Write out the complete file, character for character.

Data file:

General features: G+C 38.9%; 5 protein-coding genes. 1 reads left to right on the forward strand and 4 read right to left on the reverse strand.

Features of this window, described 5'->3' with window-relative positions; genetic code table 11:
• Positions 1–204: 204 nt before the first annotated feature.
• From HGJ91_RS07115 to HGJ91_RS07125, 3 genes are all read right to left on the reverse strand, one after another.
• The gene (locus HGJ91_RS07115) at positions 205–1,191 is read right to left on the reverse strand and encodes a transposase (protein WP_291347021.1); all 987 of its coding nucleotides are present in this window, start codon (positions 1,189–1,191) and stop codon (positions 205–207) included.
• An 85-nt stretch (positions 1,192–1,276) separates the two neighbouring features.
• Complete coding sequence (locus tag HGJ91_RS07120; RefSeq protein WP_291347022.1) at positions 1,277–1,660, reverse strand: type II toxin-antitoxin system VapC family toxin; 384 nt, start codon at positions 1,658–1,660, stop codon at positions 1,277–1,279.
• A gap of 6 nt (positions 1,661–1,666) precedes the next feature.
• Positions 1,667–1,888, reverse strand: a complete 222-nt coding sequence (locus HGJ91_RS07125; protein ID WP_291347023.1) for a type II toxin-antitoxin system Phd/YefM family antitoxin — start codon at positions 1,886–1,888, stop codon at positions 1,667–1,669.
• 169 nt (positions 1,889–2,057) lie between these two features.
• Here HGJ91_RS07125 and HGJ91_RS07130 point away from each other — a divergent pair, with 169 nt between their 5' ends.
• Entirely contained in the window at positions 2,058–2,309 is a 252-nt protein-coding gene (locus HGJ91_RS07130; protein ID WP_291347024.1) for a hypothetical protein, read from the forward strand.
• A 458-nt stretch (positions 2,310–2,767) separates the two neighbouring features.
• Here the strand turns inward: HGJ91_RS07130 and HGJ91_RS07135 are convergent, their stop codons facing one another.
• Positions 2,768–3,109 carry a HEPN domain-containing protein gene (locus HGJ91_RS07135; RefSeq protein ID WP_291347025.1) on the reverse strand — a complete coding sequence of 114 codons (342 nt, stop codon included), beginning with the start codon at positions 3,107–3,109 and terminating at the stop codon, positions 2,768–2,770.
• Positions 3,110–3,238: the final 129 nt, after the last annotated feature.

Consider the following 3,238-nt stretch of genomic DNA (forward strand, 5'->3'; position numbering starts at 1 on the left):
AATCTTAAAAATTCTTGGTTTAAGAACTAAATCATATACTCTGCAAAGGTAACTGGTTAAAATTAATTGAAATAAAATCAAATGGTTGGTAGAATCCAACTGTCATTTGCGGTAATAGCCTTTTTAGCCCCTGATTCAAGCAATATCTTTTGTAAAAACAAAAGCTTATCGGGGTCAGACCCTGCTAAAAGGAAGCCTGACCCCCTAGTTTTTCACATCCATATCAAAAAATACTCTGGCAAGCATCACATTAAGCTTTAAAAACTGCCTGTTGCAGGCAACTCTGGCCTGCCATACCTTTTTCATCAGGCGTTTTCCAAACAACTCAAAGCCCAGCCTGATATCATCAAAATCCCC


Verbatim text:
General features: G+C 38.9%; 5 protein-coding genes. 1 reads left to right on the forward strand and 4 read right to left on the reverse strand.

Features of this window, described 5'->3' with window-relative positions; genetic code table 11:
• Positions 1–204: 204 nt before the first annotated feature.
• From HGJ91_RS07115 to HGJ91_RS07125, 3 genes are all read right to left on the reverse strand, one after another.
• The gene (locus HGJ91_RS07115) at positions 205–1,191 is read right to left on the reverse strand and encodes a transposase (protein WP_291347021.1); all 987 of its coding nucleotides are present in this window, start codon (positions 1,189–1,191) and stop codon (positions 205–207) included.
• An 85-nt stretch (positions 1,192–1,276) separates the two neighbouring features.
• Complete coding sequence (locus tag HGJ91_RS07120; RefSeq protein WP_291347022.1) at positions 1,277–1,660, reverse strand: type II toxin-antitoxin system VapC family toxin; 384 nt, start codon at positions 1,658–1,660, stop codon at positions 1,277–1,279.
• A gap of 6 nt (positions 1,661–1,666) precedes the next feature.
• Positions 1,667–1,888, reverse strand: a complete 222-nt coding sequence (locus HGJ91_RS07125; protein ID WP_291347023.1) for a type II toxin-antitoxin system Phd/YefM family antitoxin — start codon at positions 1,886–1,888, stop codon at positions 1,667–1,669.
• 169 nt (positions 1,889–2,057) lie between these two features.
• Here HGJ91_RS07125 and HGJ91_RS07130 point away from each other — a divergent pair, with 169 nt between their 5' ends.
• Entirely contained in the window at positions 2,058–2,309 is a 252-nt protein-coding gene (locus HGJ91_RS07130; protein ID WP_291347024.1) for a hypothetical protein, read from the forward strand.
• A 458-nt stretch (positions 2,310–2,767) separates the two neighbouring features.
• Here the strand turns inward: HGJ91_RS07130 and HGJ91_RS07135 are convergent, their stop codons facing one another.
• Positions 2,768–3,109 carry a HEPN domain-containing protein gene (locus HGJ91_RS07135; RefSeq protein ID WP_291347025.1) on the reverse strand — a complete coding sequence of 114 codons (342 nt, stop codon included), beginning with the start codon at positions 3,107–3,109 and terminating at the stop codon, positions 2,768–2,770.
• Positions 3,110–3,238: the final 129 nt, after the last annotated feature.

Consider the following 3,238-nt stretch of genomic DNA (forward strand, 5'->3'; position numbering starts at 1 on the left):
AATCTTAAAAATTCTTGGTTTAAGAACTAAATCATATACTCTGCAAAGGTAACTGGTTAAAATTAATTGAAATAAAATCAAATGGTTGGTAGAATCCAACTGTCATTTGCGGTAATAGCCTTTTTAGCCCCTGATTCAAGCAATATCTTTTGTAAAAACAAAAGCTTATCGGGGTCAGACCCTGCTAAAAGGAAGCCTGACCCCCTAGTTTTTCACATCCATATCAAAAAATACTCTGGCAAGCATCACATTAAGCTTTAAAAACTGCCTGTTGCAGGCAACTCTGGCCTGCCATACCTTTTTCATCAGGCGTTTTCCAAACAACTCAAAGCCCAGCCTGATATCATCAAAATCCCC